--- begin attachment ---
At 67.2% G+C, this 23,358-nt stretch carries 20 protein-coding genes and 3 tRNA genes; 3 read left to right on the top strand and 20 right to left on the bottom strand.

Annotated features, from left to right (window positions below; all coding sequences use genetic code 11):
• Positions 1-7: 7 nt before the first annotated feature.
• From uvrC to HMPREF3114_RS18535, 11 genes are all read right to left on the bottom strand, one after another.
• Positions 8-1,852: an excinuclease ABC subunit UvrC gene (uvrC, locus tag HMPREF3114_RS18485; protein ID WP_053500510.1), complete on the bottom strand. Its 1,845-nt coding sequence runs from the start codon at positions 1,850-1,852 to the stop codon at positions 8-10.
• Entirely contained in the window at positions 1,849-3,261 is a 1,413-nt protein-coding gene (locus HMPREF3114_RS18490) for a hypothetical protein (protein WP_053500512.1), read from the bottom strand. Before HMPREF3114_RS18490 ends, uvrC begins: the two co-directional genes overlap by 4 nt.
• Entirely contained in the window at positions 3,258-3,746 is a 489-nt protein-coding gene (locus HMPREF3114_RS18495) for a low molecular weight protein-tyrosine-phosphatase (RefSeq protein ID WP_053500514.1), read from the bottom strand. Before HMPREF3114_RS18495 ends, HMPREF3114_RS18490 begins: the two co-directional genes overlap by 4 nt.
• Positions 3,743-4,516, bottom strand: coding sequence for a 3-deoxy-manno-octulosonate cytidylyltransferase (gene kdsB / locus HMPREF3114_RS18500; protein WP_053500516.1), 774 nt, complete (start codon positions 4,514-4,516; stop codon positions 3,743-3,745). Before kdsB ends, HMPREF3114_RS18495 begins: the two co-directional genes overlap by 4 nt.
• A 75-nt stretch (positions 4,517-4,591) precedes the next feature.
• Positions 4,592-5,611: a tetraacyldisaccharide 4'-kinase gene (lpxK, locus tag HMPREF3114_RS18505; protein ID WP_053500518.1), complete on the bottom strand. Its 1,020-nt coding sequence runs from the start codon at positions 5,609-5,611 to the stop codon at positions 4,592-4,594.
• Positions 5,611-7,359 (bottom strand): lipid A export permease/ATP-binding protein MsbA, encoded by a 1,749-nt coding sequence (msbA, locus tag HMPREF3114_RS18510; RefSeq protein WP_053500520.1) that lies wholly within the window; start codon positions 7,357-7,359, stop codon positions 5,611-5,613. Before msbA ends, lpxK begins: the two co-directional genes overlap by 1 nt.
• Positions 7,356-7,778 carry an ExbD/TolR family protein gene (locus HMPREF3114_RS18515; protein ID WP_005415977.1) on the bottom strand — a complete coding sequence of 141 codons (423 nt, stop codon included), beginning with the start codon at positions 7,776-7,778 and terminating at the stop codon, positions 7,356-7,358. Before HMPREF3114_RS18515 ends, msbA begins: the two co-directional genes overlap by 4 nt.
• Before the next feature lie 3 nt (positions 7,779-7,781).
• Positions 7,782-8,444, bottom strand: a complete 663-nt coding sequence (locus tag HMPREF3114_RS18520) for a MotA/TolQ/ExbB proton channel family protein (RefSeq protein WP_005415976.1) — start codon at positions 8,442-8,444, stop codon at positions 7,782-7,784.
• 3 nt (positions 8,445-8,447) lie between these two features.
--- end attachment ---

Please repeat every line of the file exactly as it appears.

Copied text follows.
At 67.2% G+C, this 23,358-nt stretch carries 20 protein-coding genes and 3 tRNA genes; 3 read left to right on the top strand and 20 right to left on the bottom strand.

Annotated features, from left to right (window positions below; all coding sequences use genetic code 11):
• Positions 1-7: 7 nt before the first annotated feature.
• From uvrC to HMPREF3114_RS18535, 11 genes are all read right to left on the bottom strand, one after another.
• Positions 8-1,852: an excinuclease ABC subunit UvrC gene (uvrC, locus tag HMPREF3114_RS18485; protein ID WP_053500510.1), complete on the bottom strand. Its 1,845-nt coding sequence runs from the start codon at positions 1,850-1,852 to the stop codon at positions 8-10.
• Entirely contained in the window at positions 1,849-3,261 is a 1,413-nt protein-coding gene (locus HMPREF3114_RS18490) for a hypothetical protein (protein WP_053500512.1), read from the bottom strand. Before HMPREF3114_RS18490 ends, uvrC begins: the two co-directional genes overlap by 4 nt.
• Entirely contained in the window at positions 3,258-3,746 is a 489-nt protein-coding gene (locus HMPREF3114_RS18495) for a low molecular weight protein-tyrosine-phosphatase (RefSeq protein ID WP_053500514.1), read from the bottom strand. Before HMPREF3114_RS18495 ends, HMPREF3114_RS18490 begins: the two co-directional genes overlap by 4 nt.
• Positions 3,743-4,516, bottom strand: coding sequence for a 3-deoxy-manno-octulosonate cytidylyltransferase (gene kdsB / locus HMPREF3114_RS18500; protein WP_053500516.1), 774 nt, complete (start codon positions 4,514-4,516; stop codon positions 3,743-3,745). Before kdsB ends, HMPREF3114_RS18495 begins: the two co-directional genes overlap by 4 nt.
• A 75-nt stretch (positions 4,517-4,591) precedes the next feature.
• Positions 4,592-5,611: a tetraacyldisaccharide 4'-kinase gene (lpxK, locus tag HMPREF3114_RS18505; protein ID WP_053500518.1), complete on the bottom strand. Its 1,020-nt coding sequence runs from the start codon at positions 5,609-5,611 to the stop codon at positions 4,592-4,594.
• Positions 5,611-7,359 (bottom strand): lipid A export permease/ATP-binding protein MsbA, encoded by a 1,749-nt coding sequence (msbA, locus tag HMPREF3114_RS18510; RefSeq protein WP_053500520.1) that lies wholly within the window; start codon positions 7,357-7,359, stop codon positions 5,611-5,613. Before msbA ends, lpxK begins: the two co-directional genes overlap by 1 nt.
• Positions 7,356-7,778 carry an ExbD/TolR family protein gene (locus HMPREF3114_RS18515; protein ID WP_005415977.1) on the bottom strand — a complete coding sequence of 141 codons (423 nt, stop codon included), beginning with the start codon at positions 7,776-7,778 and terminating at the stop codon, positions 7,356-7,358. Before HMPREF3114_RS18515 ends, msbA begins: the two co-directional genes overlap by 4 nt.
• Before the next feature lie 3 nt (positions 7,779-7,781).
• Positions 7,782-8,444, bottom strand: a complete 663-nt coding sequence (locus tag HMPREF3114_RS18520) for a MotA/TolQ/ExbB proton channel family protein (RefSeq protein WP_005415976.1) — start codon at positions 8,442-8,444, stop codon at positions 7,782-7,784.
• 3 nt (positions 8,445-8,447) lie between these two features.